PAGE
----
“Values aren’t buses... They’re not supposed to get you anywhere. They’re supposed to define who you are.”
― Jennifer Crusie
Our fifth step in developing people is the area of styles. We’re referring to the blending of our thoughts, values, beliefs, which form our opinions, each in measure to help create our perceptions. Therefore, developing people is holistic, considering the heart, the head, the hands, and the habits encompass the whole person.
The sum of who we are is behind how and why we see the world the way we do. As leaders, it’s essential to be aware of our perceptions’ impact on those we lead. We influence the people we develop by our perceptions.
Our perception of challenging issues drives our responses to them, which is done in full view of those we seek to develop. Good leaders are conscious of how they perceive and respond to the world around them. Commenting on perception, John C. Maxwell remarks, “The difference between average people and achieving people is their perception of and response to failure.” Remember that who we are carries influence; hence, those around us reflect what is in us.
“There are many things in life that will catch your eye, but only a few will catch your heart. Pursue those.”
― Michael Nolan
The heart is where character resides; our intentions begin here and reflect our character. I’m sure you’re familiar with the phrase “the intents of the heart.”
Servant leaders are the most successful in developing people; their motivation is others oriented at the core of their being. It takes a degree of humility to place others before ourselves wholeheartedly. Good servant leaders understand this matter of the heart because they were once leading servers.
When we guard our hearts with diligence, we effectively steward our relationships. Be very protective over your heart and the hearts of those you mentor. Mary Schmich says, “Don’t be reckless with other people’s hearts, and don’t put up with those who are reckless with yours.”
The heart is the control center, be careful about the values you hold because it’s who you are that you’re passing on to those you develop.
“Thoughts held over time greatly affect all areas of our lives. The quality of the thoughts we think creates the quality of the lives we live.”
― Christiane Northrup M.D. (1)
When addressing heart issues, it’s vital to understand that what originates within is filtered through the mind. We think through issues filtered by the belief systems we hold to be true. We formulate paradigms and practices that govern our roles and relationships.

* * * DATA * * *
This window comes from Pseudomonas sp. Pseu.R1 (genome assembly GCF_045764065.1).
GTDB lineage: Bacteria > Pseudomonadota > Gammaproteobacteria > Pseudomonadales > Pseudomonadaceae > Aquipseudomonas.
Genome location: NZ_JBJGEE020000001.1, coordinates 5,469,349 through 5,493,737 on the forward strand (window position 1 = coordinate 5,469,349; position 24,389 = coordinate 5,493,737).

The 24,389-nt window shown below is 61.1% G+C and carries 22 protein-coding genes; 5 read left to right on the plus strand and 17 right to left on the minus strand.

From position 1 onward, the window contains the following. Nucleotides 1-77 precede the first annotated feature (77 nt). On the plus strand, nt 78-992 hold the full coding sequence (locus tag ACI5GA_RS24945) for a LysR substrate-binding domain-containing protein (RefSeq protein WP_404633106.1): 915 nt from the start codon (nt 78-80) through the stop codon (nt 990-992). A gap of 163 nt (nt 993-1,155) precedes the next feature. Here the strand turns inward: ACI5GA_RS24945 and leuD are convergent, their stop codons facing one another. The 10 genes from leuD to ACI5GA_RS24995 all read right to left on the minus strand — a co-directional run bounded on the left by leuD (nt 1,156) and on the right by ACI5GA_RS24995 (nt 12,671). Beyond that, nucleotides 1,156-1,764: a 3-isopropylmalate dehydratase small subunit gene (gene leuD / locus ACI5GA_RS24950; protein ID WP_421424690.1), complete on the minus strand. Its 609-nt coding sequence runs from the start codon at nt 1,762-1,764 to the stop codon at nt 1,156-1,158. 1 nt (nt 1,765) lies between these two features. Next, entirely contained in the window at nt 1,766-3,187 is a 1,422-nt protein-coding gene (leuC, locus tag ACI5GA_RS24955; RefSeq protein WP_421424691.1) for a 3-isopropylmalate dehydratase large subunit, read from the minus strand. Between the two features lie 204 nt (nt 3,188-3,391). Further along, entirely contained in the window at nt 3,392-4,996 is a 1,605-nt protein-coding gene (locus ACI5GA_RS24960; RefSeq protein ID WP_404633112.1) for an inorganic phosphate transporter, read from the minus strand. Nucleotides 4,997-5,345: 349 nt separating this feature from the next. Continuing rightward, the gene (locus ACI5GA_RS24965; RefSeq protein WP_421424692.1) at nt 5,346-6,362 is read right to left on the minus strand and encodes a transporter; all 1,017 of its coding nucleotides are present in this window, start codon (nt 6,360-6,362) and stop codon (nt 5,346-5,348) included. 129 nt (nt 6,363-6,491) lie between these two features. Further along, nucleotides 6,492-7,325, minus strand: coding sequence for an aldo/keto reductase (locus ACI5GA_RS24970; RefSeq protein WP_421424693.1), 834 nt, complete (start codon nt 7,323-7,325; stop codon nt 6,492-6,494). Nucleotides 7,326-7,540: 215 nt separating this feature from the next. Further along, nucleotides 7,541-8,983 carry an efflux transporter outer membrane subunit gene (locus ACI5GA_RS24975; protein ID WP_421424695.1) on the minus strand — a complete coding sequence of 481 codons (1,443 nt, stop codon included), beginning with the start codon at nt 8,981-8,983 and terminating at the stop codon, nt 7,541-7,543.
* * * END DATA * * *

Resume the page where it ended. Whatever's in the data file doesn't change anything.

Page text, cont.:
Concerning the thoughts of servant leaders, Ken Blanchard teaches about a visionary role that sets the course and destination, as well as an implementation role, which is doing things right with a focus on serving. It’s a good practice to periodically review our beliefs and viewpoints about leading and developing people.
With the mind, we map out strategies to accomplish the visions we derive from our purpose, an invaluable truth to pass on to our protégé.
“I fear not the man who has practiced 10,000 kicks, but I do fear the man who has practiced one kick 10,000 times.”
― Bruce Lee
Show me someone with the discipline to sustain habits to achieve their objectives, and I will show you a highly successful person. Modeling and mentoring quality sustainable habits connected to a vision and purpose always produce their desired outcomes.
Authenticity will get the buy-in from those you develop faster than anything else can. When developing people, transforming values, thoughts, and habits is a way of life, mentor others to align themselves with their purpose.
John Maxwell aptly states, “If your habits don’t line up with your dream, then you need to either change your habits or change your dream.”
Ken Blanchard and others advise setting clear goals, measuring performance, and consistently following up with those you lead.
“The greatest leader is not necessarily the one who does the greatest things. He is the one that gets the people to do the greatest things.”
― Ronald Reagan
People development is the art of cultivating and highlighting the best in others. Servant leadership and developing people are alike, up close and personal; for this reason, they are both hands-on.
Being hands-on requires communicating a clear purpose, demonstrating acceptable practices, monitoring performance, and measuring expected outcomes.
“Watch your thoughts, they become your words; watch your words, they become your actions; watch your actions, they become your habits; watch your habits, they become your character; watch your character, it becomes your destiny.”
― Lao Tzu
(1) Making Life Easy - Christiane Northrup M.D.